My sister and I won the lottery when it came to parents. Name a quality you want your parents to have and mine had it. However, my parents either chose to not tell me or forgot to tell me certain things. (It’s possible they told me repeatedly and I either ignored them or forgot what they said.)
Among things I wish my parents had told me is “When it comes to listening to your heart or your head, let your heart lead you.” Especially during the early years of my career, I tended to over-think things. I over-analyzed them to the point of having paralysis of analysis.
I still believe in performing analyses. But I don’t believe in blindly accepting analytical results. Why? Not everything that needs to be considered is included in the analysis. It could be something you forgot to include or, more likely, it’s something you don’t know how to include. The former includes quantifiable things you failed to consider, whereas the latter includes non-quantifiable things.
Often, seniors struggling with which job offer to accept sought my advice. I never indicated which offer to accept. Instead, I pointed out that life presents us with a maze to navigate. Most importantly there isn’t a single path that takes you from where you are to where you wind up at the end of your career. There are multiple paths, many leading to happiness and satisfaction. So, enjoy the journey through the maze and, as Yogi Berra said, “If you come to a fork in the road, take it!”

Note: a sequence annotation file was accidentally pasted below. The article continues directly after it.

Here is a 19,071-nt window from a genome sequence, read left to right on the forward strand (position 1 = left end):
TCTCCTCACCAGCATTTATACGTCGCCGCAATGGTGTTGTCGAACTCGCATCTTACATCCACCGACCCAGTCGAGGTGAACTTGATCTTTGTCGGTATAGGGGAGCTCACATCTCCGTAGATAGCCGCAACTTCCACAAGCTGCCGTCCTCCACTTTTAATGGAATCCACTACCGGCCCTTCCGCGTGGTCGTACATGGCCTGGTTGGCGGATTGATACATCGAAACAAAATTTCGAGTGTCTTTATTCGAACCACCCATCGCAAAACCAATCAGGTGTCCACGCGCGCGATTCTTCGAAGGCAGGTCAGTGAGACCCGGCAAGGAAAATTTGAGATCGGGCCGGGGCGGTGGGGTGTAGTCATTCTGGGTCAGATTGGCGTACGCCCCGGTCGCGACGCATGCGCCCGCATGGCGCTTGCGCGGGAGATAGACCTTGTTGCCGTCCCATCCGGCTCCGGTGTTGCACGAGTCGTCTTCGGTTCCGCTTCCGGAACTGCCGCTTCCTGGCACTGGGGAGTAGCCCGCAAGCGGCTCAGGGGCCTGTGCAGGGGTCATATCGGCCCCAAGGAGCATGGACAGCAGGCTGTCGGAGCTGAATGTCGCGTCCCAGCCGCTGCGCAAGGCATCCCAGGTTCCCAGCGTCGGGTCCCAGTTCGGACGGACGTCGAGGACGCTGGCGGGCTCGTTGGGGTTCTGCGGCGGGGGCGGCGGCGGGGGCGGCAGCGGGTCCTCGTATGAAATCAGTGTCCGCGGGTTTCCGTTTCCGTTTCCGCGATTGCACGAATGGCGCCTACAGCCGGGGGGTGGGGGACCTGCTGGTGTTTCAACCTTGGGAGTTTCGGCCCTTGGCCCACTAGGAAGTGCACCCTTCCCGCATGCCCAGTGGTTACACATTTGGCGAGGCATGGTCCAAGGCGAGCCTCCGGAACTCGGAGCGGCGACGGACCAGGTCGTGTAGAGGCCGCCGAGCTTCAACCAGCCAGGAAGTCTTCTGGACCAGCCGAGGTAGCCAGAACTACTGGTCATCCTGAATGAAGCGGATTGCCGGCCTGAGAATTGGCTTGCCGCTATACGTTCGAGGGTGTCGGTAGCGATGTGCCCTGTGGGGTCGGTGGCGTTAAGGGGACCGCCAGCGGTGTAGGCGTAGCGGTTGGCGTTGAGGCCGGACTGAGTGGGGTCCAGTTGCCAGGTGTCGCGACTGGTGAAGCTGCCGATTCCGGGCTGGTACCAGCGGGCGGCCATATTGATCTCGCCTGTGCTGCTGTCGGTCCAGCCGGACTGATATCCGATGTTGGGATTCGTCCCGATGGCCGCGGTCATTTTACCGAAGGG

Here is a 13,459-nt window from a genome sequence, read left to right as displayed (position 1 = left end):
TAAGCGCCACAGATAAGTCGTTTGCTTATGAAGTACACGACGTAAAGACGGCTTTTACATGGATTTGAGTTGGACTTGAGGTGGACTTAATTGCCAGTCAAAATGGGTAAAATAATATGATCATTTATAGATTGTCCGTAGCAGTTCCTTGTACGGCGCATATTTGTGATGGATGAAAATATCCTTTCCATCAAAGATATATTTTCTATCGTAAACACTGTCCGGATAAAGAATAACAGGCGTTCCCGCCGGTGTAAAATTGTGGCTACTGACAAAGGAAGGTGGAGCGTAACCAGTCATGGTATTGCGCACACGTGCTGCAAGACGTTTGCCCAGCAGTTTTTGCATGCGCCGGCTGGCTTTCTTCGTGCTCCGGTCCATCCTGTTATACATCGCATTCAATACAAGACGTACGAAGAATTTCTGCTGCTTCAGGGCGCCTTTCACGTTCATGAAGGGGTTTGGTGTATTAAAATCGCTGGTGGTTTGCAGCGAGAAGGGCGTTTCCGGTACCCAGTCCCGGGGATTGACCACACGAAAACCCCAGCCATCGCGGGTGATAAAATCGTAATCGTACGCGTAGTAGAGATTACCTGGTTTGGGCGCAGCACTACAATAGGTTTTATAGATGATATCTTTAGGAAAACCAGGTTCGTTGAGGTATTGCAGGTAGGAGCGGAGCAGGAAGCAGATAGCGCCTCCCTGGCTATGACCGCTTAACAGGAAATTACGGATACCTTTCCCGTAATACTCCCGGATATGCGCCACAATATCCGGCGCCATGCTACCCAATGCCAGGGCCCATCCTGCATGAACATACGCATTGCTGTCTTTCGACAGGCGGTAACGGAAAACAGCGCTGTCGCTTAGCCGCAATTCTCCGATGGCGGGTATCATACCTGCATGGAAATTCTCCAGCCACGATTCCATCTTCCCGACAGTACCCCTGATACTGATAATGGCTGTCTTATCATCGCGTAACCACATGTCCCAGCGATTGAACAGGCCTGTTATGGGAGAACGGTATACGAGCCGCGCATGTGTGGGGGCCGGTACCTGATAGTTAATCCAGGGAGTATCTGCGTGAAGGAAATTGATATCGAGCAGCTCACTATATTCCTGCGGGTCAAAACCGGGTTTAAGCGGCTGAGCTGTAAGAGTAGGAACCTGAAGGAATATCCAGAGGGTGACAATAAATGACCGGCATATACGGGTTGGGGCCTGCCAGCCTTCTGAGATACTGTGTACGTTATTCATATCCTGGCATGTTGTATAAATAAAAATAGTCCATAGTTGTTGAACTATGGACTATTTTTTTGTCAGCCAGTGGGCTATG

Robert Frost’s poem “The Road Not Taken” closes with “I shall be telling this with a sigh. Somewhere ages and ages hence: Two roads diverged in a wood, and I—I took the one less traveled by, and that has made all the difference.” I love the poem, but it poses life as a set of binary choices.
In their book, BUILT TO LAST, Collins and Porras address “the tyranny of the OR.” Too often, when something is posed as “do this OR do that,” we fail to look for ways in which we can “do this AND do that.” I faced such a choice when I completed my doctorate: pursue a career in academe or pursue a career in business. Against advice I received from many, I opted to pursue BOTH. I let my heart lead me. (Of course, it could have been my stubbornness.)
My teaching, research, and service to the academy and profession kept one foot on the academic path. My consulting experiences and service on multiple corporate boards kept the other foot on the business path. Traveling both paths was not easy, but it served me well in my positions as engineering dean at Georgia Tech and chancellor at Arkansas, where I engaged in discussions with numerous business and academic leaders.
Reflecting on my leadership journey, when life presents you with a binary choice, look for a way to replace “or” with “and.” For me, when it came to choosing which path to take, I found a way to choose both and, as Robert Frost said, “It has made all the difference!”